By Susan Stone
This is the time of year that tests our patience as gardeners. The frost and freezing temperatures have turned our perennials and delicate foliage to limp dish rags hanging on the stalk and vine. Wait…be patient. Don’t do anything you’ll regret later like going out there in the sunshine to pruning everything till it looks neat and tidy again. Just wait…it’s almost time.
If we cut our “dishrags” back, whether it be a giant leopard plant or our beloved bananas, we will expose the plant to more severe damage during the next cold snap. The damaged leaves are now protecting the new growth that is tempted by the fleeting warm temperatures. The rule of thumb I have always used is the last frost. After that you can prune away, but when is the last frost? According to the 2015 Farmer’s Almanac, our last frost will fall between March 1st and 9th.
There are exceptions. You can prune most deciduous shrubs as well as cane berries, deciduous fruit trees, grapes, roses, and wisteria before mid-February. You will want to cut away any diseased branches and cross branching that will damage the plants later in the growing season. Many on-line guides are available to instruct you if you’re not sure where to cut or how to shape. Wait to prune spring-flowering ornamentals like forsythia and quince, and spring-flowering shrubs like azalea and camellia until after they flower.
The first of February is a good time to fertilize spring-blooming flowers and fall-planted annuals and perennials. Wait to feed azaleas, camellias until after they finish blooming; use an acid based fertilizer. Fertilize deciduous fruit trees two to three weeks before they flower. Feed other mature trees and shrubs as new growth starts.
With days getting longer and warmer, many of us are anxious to plant SOMETHING! Fortunately, there are many choices. February is a great month to get started. Set out summer flowering bulbs like amaryllis, calla, canna, dahlia, gladiolus, lily, tuberose, tuberous begonia, and tiger flower. Bare-root vegetables such as artichoke, asparagus, horseradish, and rhubarb can be planted now as well. You could plant spring flowering perennials, like bleeding heart, coral bells, campanula and perennial dianthus. This is also a good time to plant bare-root ornamentals such as roses, shade trees and vines.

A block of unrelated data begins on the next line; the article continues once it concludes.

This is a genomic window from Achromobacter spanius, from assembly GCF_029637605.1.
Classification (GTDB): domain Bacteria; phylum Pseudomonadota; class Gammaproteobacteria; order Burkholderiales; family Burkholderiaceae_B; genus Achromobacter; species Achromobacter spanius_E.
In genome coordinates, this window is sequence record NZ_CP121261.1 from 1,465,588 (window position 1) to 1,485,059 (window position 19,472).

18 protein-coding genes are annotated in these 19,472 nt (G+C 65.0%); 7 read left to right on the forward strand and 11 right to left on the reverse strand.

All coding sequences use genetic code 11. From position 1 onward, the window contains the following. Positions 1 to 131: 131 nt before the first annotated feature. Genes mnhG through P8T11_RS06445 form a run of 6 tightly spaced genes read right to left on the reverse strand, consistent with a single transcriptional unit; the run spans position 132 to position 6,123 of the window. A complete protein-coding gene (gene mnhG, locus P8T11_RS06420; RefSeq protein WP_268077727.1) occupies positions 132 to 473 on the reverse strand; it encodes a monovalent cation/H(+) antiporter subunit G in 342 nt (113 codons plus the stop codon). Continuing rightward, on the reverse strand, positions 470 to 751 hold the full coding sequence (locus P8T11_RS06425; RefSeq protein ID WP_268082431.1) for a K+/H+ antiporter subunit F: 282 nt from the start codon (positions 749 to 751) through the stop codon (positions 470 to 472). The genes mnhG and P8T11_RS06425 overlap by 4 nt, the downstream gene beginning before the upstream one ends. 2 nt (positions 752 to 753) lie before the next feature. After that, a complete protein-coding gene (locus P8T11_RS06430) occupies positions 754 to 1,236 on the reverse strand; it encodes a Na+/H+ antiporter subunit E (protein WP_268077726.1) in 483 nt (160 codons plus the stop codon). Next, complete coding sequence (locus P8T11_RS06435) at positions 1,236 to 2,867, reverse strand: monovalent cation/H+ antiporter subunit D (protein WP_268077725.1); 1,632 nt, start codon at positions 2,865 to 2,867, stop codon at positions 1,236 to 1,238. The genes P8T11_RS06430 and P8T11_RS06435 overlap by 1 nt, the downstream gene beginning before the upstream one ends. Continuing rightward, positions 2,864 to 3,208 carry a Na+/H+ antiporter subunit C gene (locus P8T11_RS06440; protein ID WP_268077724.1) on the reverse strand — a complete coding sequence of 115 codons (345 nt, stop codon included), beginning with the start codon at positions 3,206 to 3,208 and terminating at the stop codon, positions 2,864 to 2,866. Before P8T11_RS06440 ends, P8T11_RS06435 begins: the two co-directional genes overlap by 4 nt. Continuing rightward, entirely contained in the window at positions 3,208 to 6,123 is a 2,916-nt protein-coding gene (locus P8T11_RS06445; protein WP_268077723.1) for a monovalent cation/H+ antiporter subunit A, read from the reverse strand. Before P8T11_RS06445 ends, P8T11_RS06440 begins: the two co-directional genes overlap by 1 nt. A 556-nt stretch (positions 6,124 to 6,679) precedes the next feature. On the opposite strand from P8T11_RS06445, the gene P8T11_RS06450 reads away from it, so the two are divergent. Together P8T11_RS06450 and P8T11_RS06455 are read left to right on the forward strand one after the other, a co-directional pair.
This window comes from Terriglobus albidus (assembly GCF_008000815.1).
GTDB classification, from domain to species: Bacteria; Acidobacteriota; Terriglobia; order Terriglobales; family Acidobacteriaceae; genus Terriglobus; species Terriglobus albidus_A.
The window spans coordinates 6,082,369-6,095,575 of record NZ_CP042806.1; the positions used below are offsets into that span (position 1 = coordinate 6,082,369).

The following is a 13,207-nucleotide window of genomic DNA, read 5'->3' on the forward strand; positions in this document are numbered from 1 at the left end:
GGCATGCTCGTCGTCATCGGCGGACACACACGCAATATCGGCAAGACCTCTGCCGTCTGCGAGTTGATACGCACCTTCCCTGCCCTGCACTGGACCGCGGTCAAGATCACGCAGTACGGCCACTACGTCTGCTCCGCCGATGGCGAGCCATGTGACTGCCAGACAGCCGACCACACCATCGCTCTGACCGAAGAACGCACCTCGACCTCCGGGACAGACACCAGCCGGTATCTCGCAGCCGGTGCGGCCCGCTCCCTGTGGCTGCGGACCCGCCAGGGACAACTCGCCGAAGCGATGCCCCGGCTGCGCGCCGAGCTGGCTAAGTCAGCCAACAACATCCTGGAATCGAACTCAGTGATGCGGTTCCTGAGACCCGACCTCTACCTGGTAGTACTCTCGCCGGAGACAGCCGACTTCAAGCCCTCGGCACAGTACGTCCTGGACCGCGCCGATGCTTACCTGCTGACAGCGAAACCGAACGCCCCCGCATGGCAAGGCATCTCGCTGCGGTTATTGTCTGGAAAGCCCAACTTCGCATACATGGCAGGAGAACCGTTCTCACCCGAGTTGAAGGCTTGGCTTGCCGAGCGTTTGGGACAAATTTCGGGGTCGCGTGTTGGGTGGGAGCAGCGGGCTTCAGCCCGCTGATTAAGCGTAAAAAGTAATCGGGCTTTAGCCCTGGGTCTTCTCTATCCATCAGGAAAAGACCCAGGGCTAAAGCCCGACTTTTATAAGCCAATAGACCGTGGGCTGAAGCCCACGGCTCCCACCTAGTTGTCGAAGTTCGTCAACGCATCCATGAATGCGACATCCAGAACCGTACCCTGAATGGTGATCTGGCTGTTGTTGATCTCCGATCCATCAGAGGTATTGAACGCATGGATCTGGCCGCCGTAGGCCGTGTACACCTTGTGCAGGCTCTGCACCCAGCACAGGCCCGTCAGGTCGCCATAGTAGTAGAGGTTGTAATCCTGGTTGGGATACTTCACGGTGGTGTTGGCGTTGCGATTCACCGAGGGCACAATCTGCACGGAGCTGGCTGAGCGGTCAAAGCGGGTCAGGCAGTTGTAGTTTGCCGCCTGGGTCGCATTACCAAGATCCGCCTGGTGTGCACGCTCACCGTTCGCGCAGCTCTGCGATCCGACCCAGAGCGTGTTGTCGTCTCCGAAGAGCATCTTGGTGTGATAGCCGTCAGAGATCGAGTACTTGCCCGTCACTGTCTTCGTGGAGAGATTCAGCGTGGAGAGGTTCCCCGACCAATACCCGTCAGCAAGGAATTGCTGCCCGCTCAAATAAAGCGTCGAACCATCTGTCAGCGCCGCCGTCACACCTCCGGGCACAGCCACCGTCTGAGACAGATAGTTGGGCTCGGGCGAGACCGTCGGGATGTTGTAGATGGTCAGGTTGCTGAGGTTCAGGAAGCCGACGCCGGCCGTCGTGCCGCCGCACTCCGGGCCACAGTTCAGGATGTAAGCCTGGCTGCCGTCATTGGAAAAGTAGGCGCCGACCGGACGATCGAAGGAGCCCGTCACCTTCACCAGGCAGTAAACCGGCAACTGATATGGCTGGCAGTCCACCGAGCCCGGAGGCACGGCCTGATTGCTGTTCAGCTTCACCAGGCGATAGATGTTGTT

Continue covering frost-sensitive outdoor plants. Don’t let the covering touch the leaves, and remove it in the morning. Don’t forget to water! High winds and long periods between rains leave your garden vulnerable to cold damage.
Watch for signs of growth in early spring bulbs. When foliage is 1 inch high, gradually start removing mulch. Cloudy days are best for the initial exposure of the leaves to strong sunlight which can burn tender foliage…even at these cool temperatures.
Pest control doesn’t seem very important at this time of year, but it really is the best time to get ahead of the game. Apply dormant oil or spray neem oil on evergreens and deciduous plants whose buds are still closed to control white fly and scale. Cloudy days are the best conditions for application. The sun is still intense here, even in winter. I learned this lesson the hard way when I applied neem oil to more than 200 camellias on a sunny day. Trust me…not a good idea.
The year ahead looks pretty normal for temperatures and rainfall, according to the Farmer’s Almanac. We’ll be a bit dry for February and wet for March. It looks very dry for June & Sept. Other months look pretty moderate…a little above normal and a little below.
You may send Susan your questions and garden wisdom to firstname.lastname@example.org.